2.  American Veterinary Medical Association. 1990. Guide to chemical hazard communication. J Am Vet Med Assoc 196:224.

3.  Cohen, E.N., J.W. Belville, and B.W. Brown. 1971. Anesthesia, pregnancy, and miscarriage: a study of operating room nurses and anesthetists. Anesthesiology 35:345–347.

4.  Corbett, T.H., R.G. Cornell, K. Lieding, and J.L. Endres. 1973. Incidence of cancer among Michigan nurse anesthetists. Anesthesiology 38:260–263.

5.  Corbett, T.H., R.G. Cornell, J.L. Endres, and K. Lieding. 1974. Birth defects among children of nurse-anesthetists. Anesthesiology 41:341–344.

6.  U.S. Department of Health Education and Welfare, Public Health Service. 1977. Centers for Disease Control, National Institute for Occupation Safety and Health Criteria for a Recommended Standard Occupational Exposure to Waste Anesthetic Gases and Vapors. HEW Publication No (N105H), U.S. Government Printing Office, Washington, D.C.

7.  Dreesen, D.W., G.L. Jones, J. Brown, and C.A. Rawlings. 1981. Monitoring for trace anesthetic gases in a veterinary teaching hospital. J Am Vet Med Assoc 179:797–799.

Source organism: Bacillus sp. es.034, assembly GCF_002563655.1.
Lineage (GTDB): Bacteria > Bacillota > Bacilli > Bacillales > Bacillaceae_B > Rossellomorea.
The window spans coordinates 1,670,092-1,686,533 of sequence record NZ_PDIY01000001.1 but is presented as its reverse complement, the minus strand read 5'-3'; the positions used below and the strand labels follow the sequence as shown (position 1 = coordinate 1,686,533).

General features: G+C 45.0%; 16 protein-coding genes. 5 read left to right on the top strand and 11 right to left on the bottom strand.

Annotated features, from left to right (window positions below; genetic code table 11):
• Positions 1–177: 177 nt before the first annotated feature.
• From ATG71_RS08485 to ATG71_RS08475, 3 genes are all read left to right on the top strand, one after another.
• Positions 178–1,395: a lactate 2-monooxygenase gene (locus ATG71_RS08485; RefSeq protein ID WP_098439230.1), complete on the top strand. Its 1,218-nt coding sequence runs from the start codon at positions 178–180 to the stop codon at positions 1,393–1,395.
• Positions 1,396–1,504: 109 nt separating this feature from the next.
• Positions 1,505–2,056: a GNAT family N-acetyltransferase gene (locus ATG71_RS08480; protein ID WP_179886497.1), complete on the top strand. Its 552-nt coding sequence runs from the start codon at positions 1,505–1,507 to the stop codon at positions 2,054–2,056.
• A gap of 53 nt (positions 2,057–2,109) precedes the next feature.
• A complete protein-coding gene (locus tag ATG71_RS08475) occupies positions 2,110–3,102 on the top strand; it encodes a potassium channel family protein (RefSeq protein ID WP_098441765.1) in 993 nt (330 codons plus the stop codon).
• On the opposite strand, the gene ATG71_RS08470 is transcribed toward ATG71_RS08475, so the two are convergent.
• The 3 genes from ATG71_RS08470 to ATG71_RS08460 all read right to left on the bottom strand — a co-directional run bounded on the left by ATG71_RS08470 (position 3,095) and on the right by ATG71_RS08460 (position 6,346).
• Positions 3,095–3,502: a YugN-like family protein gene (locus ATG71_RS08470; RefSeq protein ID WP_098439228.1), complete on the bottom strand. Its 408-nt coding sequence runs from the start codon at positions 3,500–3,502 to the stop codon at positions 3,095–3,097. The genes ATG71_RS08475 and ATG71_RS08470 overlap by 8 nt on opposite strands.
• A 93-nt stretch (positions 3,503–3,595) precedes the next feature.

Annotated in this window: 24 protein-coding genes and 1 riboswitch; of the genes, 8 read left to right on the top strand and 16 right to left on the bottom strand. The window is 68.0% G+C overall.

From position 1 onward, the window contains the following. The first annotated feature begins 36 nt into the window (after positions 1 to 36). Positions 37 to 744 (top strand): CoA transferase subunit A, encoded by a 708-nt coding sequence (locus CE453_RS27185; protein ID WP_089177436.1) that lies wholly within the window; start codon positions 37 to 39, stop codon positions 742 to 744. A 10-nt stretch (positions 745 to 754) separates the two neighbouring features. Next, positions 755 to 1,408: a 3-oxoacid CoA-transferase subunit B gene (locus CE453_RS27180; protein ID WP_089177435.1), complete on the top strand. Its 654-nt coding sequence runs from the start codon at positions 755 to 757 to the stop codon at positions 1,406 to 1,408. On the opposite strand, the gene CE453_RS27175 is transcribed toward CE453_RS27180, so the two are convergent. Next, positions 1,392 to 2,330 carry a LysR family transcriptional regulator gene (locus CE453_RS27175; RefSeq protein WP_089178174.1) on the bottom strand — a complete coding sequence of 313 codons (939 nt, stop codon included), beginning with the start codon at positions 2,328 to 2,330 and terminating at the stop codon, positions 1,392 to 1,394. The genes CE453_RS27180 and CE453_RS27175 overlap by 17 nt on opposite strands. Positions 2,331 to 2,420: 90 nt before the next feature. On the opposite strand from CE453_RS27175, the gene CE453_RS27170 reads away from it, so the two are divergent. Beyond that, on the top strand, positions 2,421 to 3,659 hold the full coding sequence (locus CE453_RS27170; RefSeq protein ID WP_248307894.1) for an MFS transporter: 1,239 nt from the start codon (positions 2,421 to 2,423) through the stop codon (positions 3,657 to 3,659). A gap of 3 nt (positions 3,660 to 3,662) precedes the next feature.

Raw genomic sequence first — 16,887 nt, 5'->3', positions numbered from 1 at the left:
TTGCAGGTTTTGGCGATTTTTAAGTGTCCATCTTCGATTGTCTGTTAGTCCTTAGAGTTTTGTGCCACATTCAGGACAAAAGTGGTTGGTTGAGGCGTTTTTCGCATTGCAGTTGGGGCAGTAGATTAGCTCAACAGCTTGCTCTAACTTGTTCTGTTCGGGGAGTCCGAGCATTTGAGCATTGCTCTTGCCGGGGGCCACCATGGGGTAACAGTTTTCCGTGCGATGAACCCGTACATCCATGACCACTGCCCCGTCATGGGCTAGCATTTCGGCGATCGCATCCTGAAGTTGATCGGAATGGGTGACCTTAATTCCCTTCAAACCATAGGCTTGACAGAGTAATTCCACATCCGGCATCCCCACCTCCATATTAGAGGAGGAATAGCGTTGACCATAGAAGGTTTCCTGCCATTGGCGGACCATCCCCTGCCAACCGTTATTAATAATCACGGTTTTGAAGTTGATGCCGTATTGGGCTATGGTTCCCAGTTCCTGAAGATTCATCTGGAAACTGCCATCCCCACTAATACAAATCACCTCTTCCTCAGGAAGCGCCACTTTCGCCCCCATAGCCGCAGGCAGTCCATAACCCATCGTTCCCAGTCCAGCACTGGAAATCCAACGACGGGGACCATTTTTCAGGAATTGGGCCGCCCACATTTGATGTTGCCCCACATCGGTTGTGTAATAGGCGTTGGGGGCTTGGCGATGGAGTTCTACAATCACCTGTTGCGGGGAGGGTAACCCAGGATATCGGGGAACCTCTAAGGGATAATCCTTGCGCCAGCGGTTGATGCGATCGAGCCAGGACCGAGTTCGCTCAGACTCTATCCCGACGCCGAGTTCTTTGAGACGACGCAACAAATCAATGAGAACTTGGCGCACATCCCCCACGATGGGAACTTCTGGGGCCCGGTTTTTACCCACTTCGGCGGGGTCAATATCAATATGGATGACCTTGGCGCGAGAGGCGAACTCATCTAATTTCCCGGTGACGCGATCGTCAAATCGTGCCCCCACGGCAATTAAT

8.  Ericson, A. and B. Kallen. 1979. Survey of infants born in 1973 or 1975 to Swedish women working in operating rooms during their pregnancies. Anesth Analg 58:302–305.

9.  Hartsfield, S.M. 1996. Anesthetic machines and breathing systems. In: Thurmon J.C., Tranquilli W.J., and Benson G.J., eds. Lumb & Jones’ Veterinary Anesthesia, 3rd ed. Baltimore: Lea & Febiger.

10.  Knill-Jones, R.P., L.V. Rodrigues, and D.D. Moir. 1972. Anaesthetic practice and pregnancy. Controlled survey of women anaesthetists in the United Kingdom. Lancet 1:1326–1328.

11.  Manley, S.V. and W.N. McDonell. 1980. Anesthetic pollution and disease. J Am Vet Med Assoc 176:515–518.

12.  Manley, S.V. and W.N. McDonell.1980. Recommendations for reduction of anesthetic gas pollution. J Am Vet Med Assoc 176:519–524.